Few theologians have given as much service to evangelicals’ understanding of both Jesus and Paul in their historical, social and political, as well as religious and spiritual contexts as has N.T. Wright.12 Wright is careful to demonstrate that Rome, along with Israel’s previous political oppressors, was at best only the penultimate enemy of God’s people; the principal enemy was the dark power known as Satan, the accuser.13 Nevertheless, theology did not then – in the first century – and cannot now – in the twenty-first – be divorced from political realities. Walls of separation between church and state are modern constructs, born of Enlightenment ideologies, foreign to the thought-forms of the first century and the Bible.14

Paul’s theology is, in Wright’s words, “counter-imperial.” To declare that Jesus is Lord, the messiah – meaning the one who is anointed as king, and Savior is to say that “Jesus is Lord and Caesar is not.”15 This does not negate political order and national rulers, rather it insists that all political order is subject and subservient to God as Creator, to Jesus as the Lord to whom every knee will bow.

If Antioch is to missiologically impact those of us in the Western world generally, and in these United States of America specifically, we must remember our earthly citizenship – after all, the apostle Paul clearly appealed to his Roman rights – and recognize that we represent currently the world’s only super-power. We need to see with clarity how the rest of the world perceives the American empire. We must wrestle with the impositions our economic and democratic ideologies make on others in other nations and cultures. The good news we tell is good news about the Lord of heaven and earth; it is the risen, reigning Lord’s hand we want with us.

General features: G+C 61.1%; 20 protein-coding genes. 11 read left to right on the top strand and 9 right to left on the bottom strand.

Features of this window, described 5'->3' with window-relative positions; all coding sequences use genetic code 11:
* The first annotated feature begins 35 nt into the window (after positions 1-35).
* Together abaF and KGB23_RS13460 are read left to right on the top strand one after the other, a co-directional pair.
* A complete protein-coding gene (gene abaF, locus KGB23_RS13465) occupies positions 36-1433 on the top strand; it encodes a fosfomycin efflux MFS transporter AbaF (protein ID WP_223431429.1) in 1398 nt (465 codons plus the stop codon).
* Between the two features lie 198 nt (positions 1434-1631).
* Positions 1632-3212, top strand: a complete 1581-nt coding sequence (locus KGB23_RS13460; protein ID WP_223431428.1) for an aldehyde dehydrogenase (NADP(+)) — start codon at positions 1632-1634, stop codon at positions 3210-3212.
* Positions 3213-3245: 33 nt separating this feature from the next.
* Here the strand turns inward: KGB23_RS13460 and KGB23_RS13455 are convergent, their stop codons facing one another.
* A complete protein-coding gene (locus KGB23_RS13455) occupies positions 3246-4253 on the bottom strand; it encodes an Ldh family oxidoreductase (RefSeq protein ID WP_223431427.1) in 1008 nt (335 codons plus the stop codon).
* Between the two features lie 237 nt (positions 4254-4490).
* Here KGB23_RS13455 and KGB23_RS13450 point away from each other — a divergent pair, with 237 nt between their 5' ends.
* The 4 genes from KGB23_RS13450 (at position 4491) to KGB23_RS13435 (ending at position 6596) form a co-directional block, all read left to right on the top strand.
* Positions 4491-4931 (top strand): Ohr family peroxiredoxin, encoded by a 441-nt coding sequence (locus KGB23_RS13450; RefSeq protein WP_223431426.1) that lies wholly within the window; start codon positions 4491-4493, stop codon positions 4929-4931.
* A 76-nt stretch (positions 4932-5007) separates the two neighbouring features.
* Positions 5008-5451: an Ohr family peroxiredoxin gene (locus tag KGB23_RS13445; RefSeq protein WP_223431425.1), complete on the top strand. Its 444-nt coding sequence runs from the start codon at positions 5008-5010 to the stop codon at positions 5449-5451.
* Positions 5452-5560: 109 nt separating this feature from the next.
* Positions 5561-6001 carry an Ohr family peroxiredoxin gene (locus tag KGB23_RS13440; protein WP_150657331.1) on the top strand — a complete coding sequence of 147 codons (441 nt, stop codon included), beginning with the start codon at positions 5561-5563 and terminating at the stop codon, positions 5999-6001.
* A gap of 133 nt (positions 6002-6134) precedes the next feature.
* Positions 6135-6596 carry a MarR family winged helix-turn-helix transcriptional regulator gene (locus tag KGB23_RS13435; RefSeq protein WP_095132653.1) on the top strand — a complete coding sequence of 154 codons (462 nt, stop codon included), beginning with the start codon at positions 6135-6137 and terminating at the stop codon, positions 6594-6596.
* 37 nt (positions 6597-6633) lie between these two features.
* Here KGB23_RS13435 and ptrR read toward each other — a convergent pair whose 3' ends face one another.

2. An impact church is a teaching church.

For all of his optimism, the expanding workload in Antioch soon wore on Barnabas. He needed help, and he remembered introducing a brilliant biblical scholar, recently come to faith in Christ, to the wary Jerusalem church.16 He remembered that, when Saul’s life was threatened the disciples sent him off to Tarsus, and so now Barnabas went to Tarsus to find Saul, to persuade him to come to Antioch and together open a theological training center. Not only were great numbers coming to Christ, now great numbers were learning the truths of Scripture and faith.

The Great Commission as recorded by Matthew, and used as the impetus for so many modern calls to missionary life, is not to go and evangelize the nations, but as Jesus’ disciples are going – as one of my colleagues puts it – to disciplize the nations.17 Baptizing people, initiating them into the body of Christ, teaching obedience to the teaching of Christ. Discipleship is the discipline of learning. Being a follower of Christ is a thorough going venture: it impacts our being, making us a new creation in Christ; it offers us a new community to which we belong, as we are brought into the people of God; it reorients our beliefs, as we subscribe to a radically God-centered world view; it transforms our behavior, as we learn to live out the ethics of the kingdom. We must jettison old patterns of thinking and acquire new habits of thought.